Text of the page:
Last public execution
The last public execution in Westmoreland County, a hanging in 1930, attracted a crowd of between 6,000 and 8,000 to Greensburg, which had a population of just more than 800 at the time.
The hanging of Joseph Evans, 22, took place on a hill east of town, probably in the area of Urania Avenue, near Laird Street and later Offutt Field. The event was talked about for many years afterward, since history records that it was more a result of animosity toward Evans than sound evidence.
He was convicted of murdering a man in Derry Township at his trial. That he was rather wild was well established by his prior activities, which included repeated fights; the tarring and feathering of several men, including two married men he found when “cleaning out” a house of ill repute; burning down another such house; and shaving the mane and tail of a Methodist minister’s horse.
He also “lathered up” the preacher, who was laid up for two weeks as a result.
At a card game the day before New Year’s Day of 1830, the whiskey-drinking players started a fight with the unpopular Evans as the target.
A man by the name of Cissler stepped in to try to stop the fight. Evans, wielding a shovel in his defense, hit Cissler and knocked him into an iron kettle. The result was fatal, and Evans was apprehended by the crowd that had gathered.
Three prominent clergymen from Greensburg were at the hanging, the Revs. Laird, Hacke and Steck. A hymn was sung and Evans spoke from the scaffold to warn the huge crowd against his vices in a calm, resigned way, before he met his death.
The term wedding bells was appropriate for a ceremony performed by the Rev. J.W. Scott in 1880 in Greene County.
When Belle M. Denny, daughter of Harvey E. Denny, of Jefferson Township, married David P. Bell, her name became Belle Bell.
One wonders whether she got any kidding about the wedding “Belles.”
A manse next to Chartiers Hill Presbyterian Church in Washington County once played host to a pastor, a Jefferson College graduate by the name of Wilson. He moved to Virginia shortly before his son, Woodrow, who became a United States president, was born.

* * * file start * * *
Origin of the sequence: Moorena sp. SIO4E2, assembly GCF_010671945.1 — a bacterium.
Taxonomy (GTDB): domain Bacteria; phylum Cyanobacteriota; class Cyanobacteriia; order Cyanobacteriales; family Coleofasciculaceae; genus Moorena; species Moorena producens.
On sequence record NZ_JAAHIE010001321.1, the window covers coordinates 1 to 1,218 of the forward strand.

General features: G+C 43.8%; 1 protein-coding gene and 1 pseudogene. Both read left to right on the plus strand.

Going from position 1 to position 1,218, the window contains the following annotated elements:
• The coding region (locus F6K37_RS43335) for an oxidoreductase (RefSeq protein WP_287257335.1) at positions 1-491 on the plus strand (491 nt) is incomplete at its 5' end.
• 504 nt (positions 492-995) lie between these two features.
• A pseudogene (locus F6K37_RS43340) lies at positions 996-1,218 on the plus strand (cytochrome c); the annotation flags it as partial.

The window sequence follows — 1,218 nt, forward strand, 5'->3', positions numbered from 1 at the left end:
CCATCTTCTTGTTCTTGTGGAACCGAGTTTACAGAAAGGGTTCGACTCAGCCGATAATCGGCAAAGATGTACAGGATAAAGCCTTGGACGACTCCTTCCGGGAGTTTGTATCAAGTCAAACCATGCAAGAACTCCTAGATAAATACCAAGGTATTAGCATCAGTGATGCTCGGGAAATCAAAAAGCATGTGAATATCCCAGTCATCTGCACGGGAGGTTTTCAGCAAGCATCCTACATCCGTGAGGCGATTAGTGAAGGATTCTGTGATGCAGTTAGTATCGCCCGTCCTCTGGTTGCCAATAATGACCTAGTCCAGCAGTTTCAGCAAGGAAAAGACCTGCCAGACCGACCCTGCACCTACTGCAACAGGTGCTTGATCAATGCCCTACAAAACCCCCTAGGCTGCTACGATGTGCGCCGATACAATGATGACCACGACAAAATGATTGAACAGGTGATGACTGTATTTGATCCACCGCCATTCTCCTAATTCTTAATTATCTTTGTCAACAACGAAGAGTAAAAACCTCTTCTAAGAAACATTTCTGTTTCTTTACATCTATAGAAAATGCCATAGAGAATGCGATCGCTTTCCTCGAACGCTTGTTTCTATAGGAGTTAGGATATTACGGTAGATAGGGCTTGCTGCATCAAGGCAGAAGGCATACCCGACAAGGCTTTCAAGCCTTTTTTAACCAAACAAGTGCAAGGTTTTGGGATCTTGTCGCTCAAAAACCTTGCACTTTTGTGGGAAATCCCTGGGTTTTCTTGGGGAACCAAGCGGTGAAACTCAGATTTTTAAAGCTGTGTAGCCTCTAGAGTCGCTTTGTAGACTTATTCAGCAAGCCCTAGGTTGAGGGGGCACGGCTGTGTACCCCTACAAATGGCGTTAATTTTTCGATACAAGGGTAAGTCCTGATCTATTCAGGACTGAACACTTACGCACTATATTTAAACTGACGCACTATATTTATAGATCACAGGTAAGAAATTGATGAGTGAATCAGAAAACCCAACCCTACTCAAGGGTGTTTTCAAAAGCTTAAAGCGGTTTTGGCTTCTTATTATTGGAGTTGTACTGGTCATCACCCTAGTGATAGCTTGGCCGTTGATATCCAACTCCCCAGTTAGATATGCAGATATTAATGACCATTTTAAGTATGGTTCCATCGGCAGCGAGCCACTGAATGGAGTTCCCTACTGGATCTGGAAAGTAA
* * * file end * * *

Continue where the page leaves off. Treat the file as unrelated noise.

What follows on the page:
When a 1905 fire burned the Overholt distillery at Broadford, near Connellsville, 800,000 gallons of whiskey worth $4 million was lost in the blaze.
Mary Croghan, born at Pittsburgh in 1827, married a somewhat older Capt. Edward Schenley as his third wife. They departed for England to avoid her father’s wrath. She was the sole surviving child of William Croghan Jr., and inherited a fortune when he died one of the wealthiest men in the city.
In 1901, a newspaper noted that West Newton had 101 unmarried women over 25 years of age. The paper said it shouldn’t be inferred that the girls are homely or unable to catch a beau. “There is no other town in the county that can boast of so many real pretty girls,” the paper said, “but they are particular as to choice.”
Capt. Jacob J. Vandergrift was a pioneer in gas line development. His firm laid the first such pipeline of major importance, from Saxonburg in Butler County to Etna in suburban Pittsburgh to serve mills there. Later a steel industry leader, the town of Vandergrift was named for him.
There were more than 20 millionaires in Uniontown a century ago as a result of the booming coal business.
Two relatives of George Washington are buried in the Episcopal cemetery at Brownsville, Archibald Washington, a native of Southampton, Va., and John H. Washington, who died in 1818.
During the Civil War when a threat to Pittsburgh put 10,000 men to work on fortifying the area, boys received 75 cents a day to carry free beer and hard cider to the men.
The first coal mines at Wilkinsburg in the 1860s were known as “dog” mines, since dogs were used to draw the cars after they were filled with coal by miners from the often quite small mines.
Although the Pittsburg, Summerville & Clarion Railroad was built in 1903-04, only 18 miles were constructed between the latter two towns of its name.
Two southwestern Pennsylvania schools played in the first experimental telecasts of football and basketball, both against Fordham University at New York.
Waynesburg College was the football pioneer, and Pitt in basketball.
This week marks the anniversary of that football telecast, which Fordham won, 34-7, on Sept. 30, 1939. In that game, Waynesburg’s Bobby Brooks, of Greensburg, scored the first TV touchdown.
The pioneer basketball event was Feb. 28, 1940, the first game of a Madison Square Garden double-header. Pitt won over the Rams, 57-37, in a season in which they finished 8-9 with such athletes as Sam Milanovich, Larry Paffrath, Mel Port, Ed Raymond and Ed Strall.
In 1914, Harvard nipped Washington & Jefferson, 10-9, to win top honors in collegiate football. The Prexies lost only that game. This prompted nationally famous sports writer Grantland Rice to pen this poem:
That once were the lords of their domain Ask of the Michigan Aggies; Hurry a wire to Carlisle
Where are the magic Big Four gone
That once ruled East and West?
That once skimmed all the cream on top
And crowned the gridiron crest
With laurel on their brow.
Are they still monarchs for the realm?
Where rings the cheering now?
Query to the Pittsburgh U.;
Shoot in a call to Dartmouth Hall
For that husky Hanover crew;
And ramble along the slope
Where W&J has a word to say
In regard to the conquering dope.
That once were the lords of their domain
Ask of the Michigan Aggies;
Hurry a wire to Carlisle